Human Condition’s Almost Closing Party

Human Condition’s Almost Closing Party

Saturday night was a scream at Human Condition’s Almost Closing Party in the abandoned Los Angeles Metropolitan Medical Center. Once an institution for the ill, the hospital is now an amusement park for sick-minded citizens, such as ourselves. We explored five dilapidated floors reanimated by the power of art and curious USC undergrads.

Our first priority, where were all these people getting drinks? In the cafeteria, a beer line slouched along the buffet counter displaying Bettina Hubby’s piece. Where there were once mystery meat, mashed potatoes, and slimy peas, there now resides an erect yellow rubber glove, a bronze yam, and some dental floss. Everyone rejoiced when the Tecate was passed down the line.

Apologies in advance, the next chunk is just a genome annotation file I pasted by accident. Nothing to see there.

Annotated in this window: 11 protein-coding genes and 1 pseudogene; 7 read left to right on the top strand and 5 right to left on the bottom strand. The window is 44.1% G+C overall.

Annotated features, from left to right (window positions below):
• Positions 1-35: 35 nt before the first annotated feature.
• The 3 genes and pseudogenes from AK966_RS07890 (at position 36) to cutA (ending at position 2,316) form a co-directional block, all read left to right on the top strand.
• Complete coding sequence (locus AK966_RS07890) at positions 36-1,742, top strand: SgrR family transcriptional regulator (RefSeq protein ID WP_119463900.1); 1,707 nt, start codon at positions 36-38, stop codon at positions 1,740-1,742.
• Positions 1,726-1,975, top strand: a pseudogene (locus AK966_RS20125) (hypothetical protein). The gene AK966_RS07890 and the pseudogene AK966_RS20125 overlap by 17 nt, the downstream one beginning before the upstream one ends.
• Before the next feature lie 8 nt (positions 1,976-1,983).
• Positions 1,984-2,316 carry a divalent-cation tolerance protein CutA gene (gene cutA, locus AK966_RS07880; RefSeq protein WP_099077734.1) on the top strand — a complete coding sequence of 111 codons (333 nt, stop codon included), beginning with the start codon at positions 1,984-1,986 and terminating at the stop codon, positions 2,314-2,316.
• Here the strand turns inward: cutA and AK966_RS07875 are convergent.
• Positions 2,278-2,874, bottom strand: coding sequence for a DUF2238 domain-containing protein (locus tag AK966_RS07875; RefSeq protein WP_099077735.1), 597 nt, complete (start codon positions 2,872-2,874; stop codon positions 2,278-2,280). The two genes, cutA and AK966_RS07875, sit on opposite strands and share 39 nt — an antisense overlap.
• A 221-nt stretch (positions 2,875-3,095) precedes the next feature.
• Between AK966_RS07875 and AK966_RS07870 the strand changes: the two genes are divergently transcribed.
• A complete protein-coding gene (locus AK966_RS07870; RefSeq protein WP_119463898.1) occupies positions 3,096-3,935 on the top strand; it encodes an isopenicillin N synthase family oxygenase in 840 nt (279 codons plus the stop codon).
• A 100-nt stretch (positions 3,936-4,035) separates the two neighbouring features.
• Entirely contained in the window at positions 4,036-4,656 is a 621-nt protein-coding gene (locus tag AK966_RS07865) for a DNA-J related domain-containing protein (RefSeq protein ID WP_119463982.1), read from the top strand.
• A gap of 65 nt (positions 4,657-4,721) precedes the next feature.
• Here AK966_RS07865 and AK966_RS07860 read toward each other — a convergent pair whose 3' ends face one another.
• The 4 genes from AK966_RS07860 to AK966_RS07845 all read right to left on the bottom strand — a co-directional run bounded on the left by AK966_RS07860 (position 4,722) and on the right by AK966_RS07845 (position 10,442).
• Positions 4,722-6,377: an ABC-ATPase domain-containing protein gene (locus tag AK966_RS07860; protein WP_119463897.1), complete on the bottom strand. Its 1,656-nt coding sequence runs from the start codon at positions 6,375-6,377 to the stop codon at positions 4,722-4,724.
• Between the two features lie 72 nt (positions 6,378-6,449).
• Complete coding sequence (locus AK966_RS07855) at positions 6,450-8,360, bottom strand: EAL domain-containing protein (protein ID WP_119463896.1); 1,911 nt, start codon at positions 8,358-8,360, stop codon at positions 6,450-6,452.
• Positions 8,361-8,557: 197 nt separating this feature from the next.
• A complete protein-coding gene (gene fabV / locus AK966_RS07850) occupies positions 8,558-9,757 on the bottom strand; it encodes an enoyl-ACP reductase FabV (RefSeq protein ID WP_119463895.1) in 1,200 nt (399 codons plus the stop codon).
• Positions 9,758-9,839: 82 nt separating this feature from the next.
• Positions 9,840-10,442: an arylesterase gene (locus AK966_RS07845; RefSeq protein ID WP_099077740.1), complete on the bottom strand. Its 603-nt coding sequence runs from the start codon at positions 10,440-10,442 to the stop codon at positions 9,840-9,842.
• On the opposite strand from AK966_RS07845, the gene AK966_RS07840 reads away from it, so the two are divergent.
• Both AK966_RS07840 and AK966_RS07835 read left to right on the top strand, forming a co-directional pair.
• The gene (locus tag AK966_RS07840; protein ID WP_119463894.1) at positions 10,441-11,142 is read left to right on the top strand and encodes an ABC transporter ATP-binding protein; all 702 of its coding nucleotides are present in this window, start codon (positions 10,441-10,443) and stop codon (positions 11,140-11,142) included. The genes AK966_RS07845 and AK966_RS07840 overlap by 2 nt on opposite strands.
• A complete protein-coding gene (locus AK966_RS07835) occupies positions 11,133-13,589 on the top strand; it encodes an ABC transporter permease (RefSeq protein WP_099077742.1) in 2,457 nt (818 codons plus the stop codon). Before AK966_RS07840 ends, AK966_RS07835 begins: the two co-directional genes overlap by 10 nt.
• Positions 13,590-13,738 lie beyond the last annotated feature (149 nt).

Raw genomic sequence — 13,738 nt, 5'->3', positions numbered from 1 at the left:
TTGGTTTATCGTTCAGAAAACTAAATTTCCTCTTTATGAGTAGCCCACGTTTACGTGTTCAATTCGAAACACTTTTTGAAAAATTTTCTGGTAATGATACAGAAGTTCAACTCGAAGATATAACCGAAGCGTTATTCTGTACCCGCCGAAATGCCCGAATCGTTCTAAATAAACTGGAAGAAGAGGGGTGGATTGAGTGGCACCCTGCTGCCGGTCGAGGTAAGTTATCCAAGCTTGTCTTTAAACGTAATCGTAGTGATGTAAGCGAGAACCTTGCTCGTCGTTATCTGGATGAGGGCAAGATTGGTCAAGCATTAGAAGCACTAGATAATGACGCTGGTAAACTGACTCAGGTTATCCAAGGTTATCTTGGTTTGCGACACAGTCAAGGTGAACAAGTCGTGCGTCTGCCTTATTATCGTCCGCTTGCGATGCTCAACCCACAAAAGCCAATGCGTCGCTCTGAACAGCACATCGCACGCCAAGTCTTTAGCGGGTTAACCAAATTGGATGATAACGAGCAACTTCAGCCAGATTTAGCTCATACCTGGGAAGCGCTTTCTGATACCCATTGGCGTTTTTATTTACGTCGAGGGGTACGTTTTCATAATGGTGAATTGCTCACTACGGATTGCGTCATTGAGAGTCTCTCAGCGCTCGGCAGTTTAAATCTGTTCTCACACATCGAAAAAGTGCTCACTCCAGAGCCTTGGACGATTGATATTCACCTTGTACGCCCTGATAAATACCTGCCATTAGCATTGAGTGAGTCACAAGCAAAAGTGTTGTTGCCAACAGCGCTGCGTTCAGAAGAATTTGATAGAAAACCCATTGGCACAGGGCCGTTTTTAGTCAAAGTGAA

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We experienced Chris Reynold’s kitchen installation, where bubblegum pink has never been so disturbing. Like moths to zappers, we approached an enigmatic box in a mop closet. The pungent odor of lemons and bleach suddenly swarmed our olfactory systems. “It’s a scent room,” muttered a scruffy beard matter-of-factly. Thanks Sherlock.

Wall paintings in smeared blood and a nurse’s station converted into a bar cheered up the ICU. We’re pretty sure the bartender was the artist, Michael Haight. Modeling blood-splattered scrubs, he dodged any questions about the artist, his eyes darting cagily as he slurred, “He has black hair.”

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At a desk crowded with used wine glasses, a frazzled doctor in a gold sweatshirt answered the phone. “Donald Trump has cured all the patients! They’re gone sir. They’ve all left the hospital.”

In the morgue, we discovered gashes revealing insulation and rats; the drip. . . drip of old sewage from the ceiling; a biohazard bag of skin grafts and blood samples next to an unopened bowl of ramen; the foul stench of death and decay . . . Fortunately there were food trucks strategically parked outside, immediately smoothing our goosebumps.